It's possible other mitigation efforts, such as physical distancing requirements and crowd limits, could creep back into daily life in areas hit hard by the summer spike. The same goes for travel restrictions, especially overseas. And if they do, Schang encourages patience and tolerance.
"It's up to us to win [the fight against COVID-19]. And we definitely have the tools,” Schang says. “Let's try to be proactive to use the least disruptive measures like getting vaccinated and wearing face masks in order to try to avoid more disruptive measures.”
No vaccine is 100 percent effective, so breakthrough infections are expected. Here's what you need to know:
- Not every breakthrough infection results in symptoms. Some cases are asymptomatic.
- If you do experience symptoms, the vaccine may make your illness less severe.
- State data collected by the Kaiser Family Foundation found that the rate of breakthrough infections is below 1 percent. More than 166 million people are fully vaccinated, so this translates to fewer than 1.6 million breakthrough cases.
- Close to 0 percent (0.004) of breakthrough infections have led to hospitalization or death, CDC data show.
- People with breakthrough infections caused by the delta variant can transmit the virus to others, new research suggests.
- Breakthrough cases are more likely to occur in areas where there's high transmission.
Fall could get ‘very ugly’
Reports of overwhelmed hospitals are starting to make headlines again in areas where vaccination rates are low and prevention efforts are lax. And all of it is happening right as the country heads into cold and flu season, which by itself can stress the health care system.
Last year's flu season was essentially nonexistent, and experts say all of the efforts put in place to slow the spread of COVID-19 (face masks, distancing, school and office closures, reduced travel, etc.) are the reason why we saw so few influenza cases. But many of those efforts have been scaled back, and routine illnesses are starting to pick up.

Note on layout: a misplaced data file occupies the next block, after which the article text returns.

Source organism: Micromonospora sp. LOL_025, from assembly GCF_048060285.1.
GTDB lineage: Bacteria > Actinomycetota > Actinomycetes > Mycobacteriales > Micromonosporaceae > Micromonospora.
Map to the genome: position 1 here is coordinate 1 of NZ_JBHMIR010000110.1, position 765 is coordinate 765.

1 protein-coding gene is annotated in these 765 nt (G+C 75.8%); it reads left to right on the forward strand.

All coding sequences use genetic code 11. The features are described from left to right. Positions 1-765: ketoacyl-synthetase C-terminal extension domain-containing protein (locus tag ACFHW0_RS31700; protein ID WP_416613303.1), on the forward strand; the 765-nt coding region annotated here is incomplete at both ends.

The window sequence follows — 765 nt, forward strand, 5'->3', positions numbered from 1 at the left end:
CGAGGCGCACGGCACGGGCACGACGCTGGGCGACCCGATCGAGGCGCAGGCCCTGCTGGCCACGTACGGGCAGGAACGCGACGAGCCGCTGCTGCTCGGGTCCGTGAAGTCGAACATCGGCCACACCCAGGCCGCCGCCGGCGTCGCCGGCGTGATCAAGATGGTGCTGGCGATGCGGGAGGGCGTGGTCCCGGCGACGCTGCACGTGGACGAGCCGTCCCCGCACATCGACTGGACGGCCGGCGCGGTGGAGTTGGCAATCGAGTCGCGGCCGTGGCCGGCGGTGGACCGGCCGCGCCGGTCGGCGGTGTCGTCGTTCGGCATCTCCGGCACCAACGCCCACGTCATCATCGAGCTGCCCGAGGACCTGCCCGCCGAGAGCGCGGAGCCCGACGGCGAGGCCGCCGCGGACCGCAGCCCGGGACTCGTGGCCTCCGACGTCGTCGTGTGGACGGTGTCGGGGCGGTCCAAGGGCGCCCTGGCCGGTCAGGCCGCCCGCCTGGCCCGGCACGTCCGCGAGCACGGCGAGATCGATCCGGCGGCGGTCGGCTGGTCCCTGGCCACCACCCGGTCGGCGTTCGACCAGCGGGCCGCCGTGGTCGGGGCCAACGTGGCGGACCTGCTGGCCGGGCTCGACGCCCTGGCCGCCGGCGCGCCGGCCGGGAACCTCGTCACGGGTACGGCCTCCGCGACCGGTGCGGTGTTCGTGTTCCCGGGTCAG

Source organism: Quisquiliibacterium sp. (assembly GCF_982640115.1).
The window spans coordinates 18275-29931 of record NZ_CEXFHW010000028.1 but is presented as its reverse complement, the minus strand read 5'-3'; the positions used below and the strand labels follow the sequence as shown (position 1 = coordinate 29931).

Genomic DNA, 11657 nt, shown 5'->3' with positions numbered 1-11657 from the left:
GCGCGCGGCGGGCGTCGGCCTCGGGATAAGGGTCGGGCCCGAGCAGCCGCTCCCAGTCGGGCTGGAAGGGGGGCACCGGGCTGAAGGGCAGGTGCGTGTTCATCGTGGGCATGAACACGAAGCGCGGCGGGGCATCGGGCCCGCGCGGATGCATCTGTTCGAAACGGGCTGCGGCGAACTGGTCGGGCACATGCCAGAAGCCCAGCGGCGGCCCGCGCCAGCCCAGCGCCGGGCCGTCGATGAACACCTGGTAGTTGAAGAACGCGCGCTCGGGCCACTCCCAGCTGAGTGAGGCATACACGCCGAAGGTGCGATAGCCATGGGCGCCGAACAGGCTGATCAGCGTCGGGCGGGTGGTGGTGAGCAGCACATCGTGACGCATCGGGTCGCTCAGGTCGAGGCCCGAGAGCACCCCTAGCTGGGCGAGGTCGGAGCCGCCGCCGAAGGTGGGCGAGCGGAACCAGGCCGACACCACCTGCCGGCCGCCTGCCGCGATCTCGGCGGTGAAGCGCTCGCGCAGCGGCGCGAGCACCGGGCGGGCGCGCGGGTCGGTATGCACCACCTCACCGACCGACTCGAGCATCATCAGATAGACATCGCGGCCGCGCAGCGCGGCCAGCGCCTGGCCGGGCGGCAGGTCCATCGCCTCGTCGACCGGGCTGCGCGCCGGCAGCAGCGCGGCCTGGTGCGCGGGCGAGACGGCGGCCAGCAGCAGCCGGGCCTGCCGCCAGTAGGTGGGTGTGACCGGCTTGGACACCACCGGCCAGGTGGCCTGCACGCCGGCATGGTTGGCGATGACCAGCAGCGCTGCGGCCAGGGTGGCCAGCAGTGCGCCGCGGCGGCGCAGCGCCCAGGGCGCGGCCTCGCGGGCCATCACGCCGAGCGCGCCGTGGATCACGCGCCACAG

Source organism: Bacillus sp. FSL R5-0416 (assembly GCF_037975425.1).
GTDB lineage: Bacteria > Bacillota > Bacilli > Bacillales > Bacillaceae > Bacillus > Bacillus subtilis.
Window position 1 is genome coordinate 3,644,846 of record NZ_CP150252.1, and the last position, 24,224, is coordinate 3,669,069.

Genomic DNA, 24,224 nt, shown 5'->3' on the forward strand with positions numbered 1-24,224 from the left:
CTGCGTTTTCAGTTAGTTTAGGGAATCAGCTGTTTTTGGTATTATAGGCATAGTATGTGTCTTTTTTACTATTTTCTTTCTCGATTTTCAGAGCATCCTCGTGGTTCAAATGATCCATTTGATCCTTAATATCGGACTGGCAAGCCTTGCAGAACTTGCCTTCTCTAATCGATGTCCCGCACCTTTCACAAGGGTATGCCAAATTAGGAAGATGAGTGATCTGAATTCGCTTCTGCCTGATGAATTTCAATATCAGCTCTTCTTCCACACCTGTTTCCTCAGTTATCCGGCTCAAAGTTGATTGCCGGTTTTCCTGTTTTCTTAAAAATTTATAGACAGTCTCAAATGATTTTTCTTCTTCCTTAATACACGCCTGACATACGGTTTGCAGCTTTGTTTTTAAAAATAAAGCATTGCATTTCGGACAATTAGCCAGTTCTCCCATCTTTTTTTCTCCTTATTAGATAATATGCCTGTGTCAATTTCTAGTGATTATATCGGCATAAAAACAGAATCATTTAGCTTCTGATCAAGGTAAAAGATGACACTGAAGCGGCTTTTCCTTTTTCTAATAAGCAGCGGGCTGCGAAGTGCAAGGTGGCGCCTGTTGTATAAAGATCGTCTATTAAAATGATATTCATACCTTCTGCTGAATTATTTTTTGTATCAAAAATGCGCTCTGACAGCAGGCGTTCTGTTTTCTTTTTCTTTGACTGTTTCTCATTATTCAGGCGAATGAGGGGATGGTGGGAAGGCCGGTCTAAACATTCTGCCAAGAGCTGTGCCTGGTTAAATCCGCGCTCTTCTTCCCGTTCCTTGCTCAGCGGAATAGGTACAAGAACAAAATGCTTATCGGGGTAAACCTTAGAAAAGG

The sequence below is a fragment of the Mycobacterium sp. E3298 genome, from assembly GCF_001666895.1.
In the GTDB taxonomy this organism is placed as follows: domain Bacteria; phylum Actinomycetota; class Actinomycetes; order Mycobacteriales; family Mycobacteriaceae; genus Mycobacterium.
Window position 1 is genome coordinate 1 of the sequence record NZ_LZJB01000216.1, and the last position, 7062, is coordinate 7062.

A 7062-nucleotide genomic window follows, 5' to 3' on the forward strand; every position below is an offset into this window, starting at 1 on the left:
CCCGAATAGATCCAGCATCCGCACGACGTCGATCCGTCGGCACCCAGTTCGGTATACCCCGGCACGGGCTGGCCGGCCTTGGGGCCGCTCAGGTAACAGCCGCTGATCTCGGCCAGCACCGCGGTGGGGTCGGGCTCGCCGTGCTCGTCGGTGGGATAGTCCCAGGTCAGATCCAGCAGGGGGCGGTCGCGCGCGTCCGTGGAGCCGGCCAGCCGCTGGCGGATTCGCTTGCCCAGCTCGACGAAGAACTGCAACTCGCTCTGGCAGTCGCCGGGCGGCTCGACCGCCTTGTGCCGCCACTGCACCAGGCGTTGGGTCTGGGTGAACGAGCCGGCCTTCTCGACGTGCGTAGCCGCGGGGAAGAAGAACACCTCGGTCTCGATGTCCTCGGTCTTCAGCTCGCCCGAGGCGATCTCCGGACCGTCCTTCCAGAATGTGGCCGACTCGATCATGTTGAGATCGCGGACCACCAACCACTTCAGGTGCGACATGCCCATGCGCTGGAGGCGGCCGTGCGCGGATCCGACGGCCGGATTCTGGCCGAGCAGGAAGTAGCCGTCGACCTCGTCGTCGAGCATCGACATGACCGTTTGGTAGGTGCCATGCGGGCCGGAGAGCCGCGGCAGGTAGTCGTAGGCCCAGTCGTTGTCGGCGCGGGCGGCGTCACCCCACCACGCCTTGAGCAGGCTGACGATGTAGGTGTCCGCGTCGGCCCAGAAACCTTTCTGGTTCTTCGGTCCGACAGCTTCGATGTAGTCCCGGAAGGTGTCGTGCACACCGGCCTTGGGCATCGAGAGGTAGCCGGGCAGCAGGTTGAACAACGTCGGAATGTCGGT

Cases of RSV (respiratory syncytial virus), a common respiratory virus that can be especially dangerous for babies and older adults, are on the rise, CDC data show. Others are “roaring back to normal or even above normal” as well, Lawler says. And when you add COVID-19 to the mix, making sure the health system doesn't get clobbered is “going to be a bigger challenge this fall than it was last year,” Lawler predicts.
Add to it the fact that schools are returning for in-person learning this year. Health officials are recommending that everyone in schools, regardless of vaccination status, wear a mask to help prevent the spread of COVID-19 and to protect younger children who aren't yet eligible for the vaccines. However, not all schools are requiring them.
"So it's going to be, unfortunately, a very ugly fall across much of the country,” says Lawler, who adds that communities with higher vaccination rates will likely “do much better” than those where rates remain low.
"We're probably going to see a combined epidemic wave of COVID, plus influenza, plus parainfluenza, plus RSV — all of the other fall and winter respiratory viruses that we usually see, but actually had very low rates of last year,” he adds.
Variants could outsmart vaccines
While much of the focus remains on delta, researchers are keeping a close eye on other circulating variants, including lambda, which originated in Peru and is responsible for about 1,000 cases in the U.S.
So far, experts are “not yet really worried” about lambda being more contagious than delta, which is about twice as contagious as the other variants, Francis Collins, director of the National Institutes of Health, told ABC's George Stephanopoulos on Aug. 8, “but [it] needs to be looked at.”
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Scientists and health officials are also studying how the emerging variants stack up against the current crop of vaccines. “So far, so good,” Collins said. “We don't have anxieties yet about delta or lambda or any of the others that are sort of lurking out there. But we all worry about the day when a variant arises that is so different from the original Wuhan virus, that basically the vaccines stop working as well.”
The best way to avoid that scenario? “Get as many people vaccinated as quickly as we possibly can” before the virus has a chance to mutate into a more menacing version, Fauci said in a recent news briefing.
"It's no question that the vaccines are our answer to get out of this mess if we can get enough people to take them,” Lawler says.
Rachel Nania writes about health care and health policy for AARP. Previously she was a reporter and editor for WTOP Radio in Washington, D.C. A recipient of a Gracie Award and a regional Edward R. Murrow Award, she also participated in a dementia fellowship with the National Press Foundation.